Alain Robbe-Grillet was born in 1922 in Saint-Pierre-Quilbignon, now part of Brest. His father was an engineer, who owned a small factory. His parents were atheists and extreme right-wing sympathisers. He attended the Institut National d'Agronomie but his studies were cut short when he was forcibly recruited under the German occupation to work as a lathe operator in a German tank factory. After the war he worked as a an agronomist, including spells overseas. However, he became ill and never returned to his profession, taking up full-time writing. In 1957 he married Cathérine Rstakian, an actress who has also published novels. He wrote his first novel in 1948 but it was not published till 1978. In 1951, his first published novel - Les Gommes (The Erasers) - won an award and he was able to make a career as a writer.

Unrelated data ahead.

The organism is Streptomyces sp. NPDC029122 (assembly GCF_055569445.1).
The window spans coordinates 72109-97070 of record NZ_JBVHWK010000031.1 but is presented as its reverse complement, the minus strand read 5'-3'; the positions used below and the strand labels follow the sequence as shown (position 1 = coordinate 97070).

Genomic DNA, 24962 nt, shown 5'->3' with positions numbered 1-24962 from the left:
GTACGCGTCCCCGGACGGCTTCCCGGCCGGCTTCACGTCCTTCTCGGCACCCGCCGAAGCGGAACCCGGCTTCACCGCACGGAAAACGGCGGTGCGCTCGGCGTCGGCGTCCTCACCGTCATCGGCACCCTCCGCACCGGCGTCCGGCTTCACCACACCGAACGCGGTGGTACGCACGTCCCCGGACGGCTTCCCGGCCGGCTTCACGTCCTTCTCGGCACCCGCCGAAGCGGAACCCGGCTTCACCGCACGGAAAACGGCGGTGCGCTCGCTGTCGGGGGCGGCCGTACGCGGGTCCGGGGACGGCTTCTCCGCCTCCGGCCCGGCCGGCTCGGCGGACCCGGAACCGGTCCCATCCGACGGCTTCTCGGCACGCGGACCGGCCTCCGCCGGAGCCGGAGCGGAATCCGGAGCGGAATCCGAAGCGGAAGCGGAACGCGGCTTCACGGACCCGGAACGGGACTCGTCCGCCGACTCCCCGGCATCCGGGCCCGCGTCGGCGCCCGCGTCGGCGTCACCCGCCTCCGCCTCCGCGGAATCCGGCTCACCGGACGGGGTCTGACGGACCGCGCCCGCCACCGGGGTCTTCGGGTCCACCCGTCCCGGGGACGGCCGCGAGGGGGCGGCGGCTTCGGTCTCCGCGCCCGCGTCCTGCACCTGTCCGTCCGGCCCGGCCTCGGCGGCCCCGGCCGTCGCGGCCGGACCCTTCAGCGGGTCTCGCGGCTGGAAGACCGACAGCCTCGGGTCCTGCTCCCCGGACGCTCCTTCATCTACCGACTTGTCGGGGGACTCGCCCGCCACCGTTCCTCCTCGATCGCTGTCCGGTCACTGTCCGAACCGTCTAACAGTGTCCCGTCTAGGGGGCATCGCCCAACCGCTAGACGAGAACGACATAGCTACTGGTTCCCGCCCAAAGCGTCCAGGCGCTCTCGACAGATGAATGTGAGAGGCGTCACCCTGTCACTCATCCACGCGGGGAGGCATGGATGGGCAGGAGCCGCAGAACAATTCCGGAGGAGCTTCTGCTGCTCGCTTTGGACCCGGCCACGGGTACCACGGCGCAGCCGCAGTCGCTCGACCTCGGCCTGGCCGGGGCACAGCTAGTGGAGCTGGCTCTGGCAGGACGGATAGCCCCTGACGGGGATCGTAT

He is now best known as one of the major writers. Robbe-Grillet was not only a writer of this kind of novel but also wrote about it and was an editorial director of Editions de Minuit, the publisher that published Robbe-Grillet and many other nouveau roman writers. The basic principles of the Nouveau Roman were that plot, character and narrative were old-fashioned. First to go was the traditional role of the narrator, with the author intervening in the plot if that was felt necessary. Traditional characters also were questioned, with the focus on things, which created, they said, a new realism. Characters, when they appeared, often appeared as streams of consciousness. Political commitment, as found in Sartre, Camus and other French writers was rejected.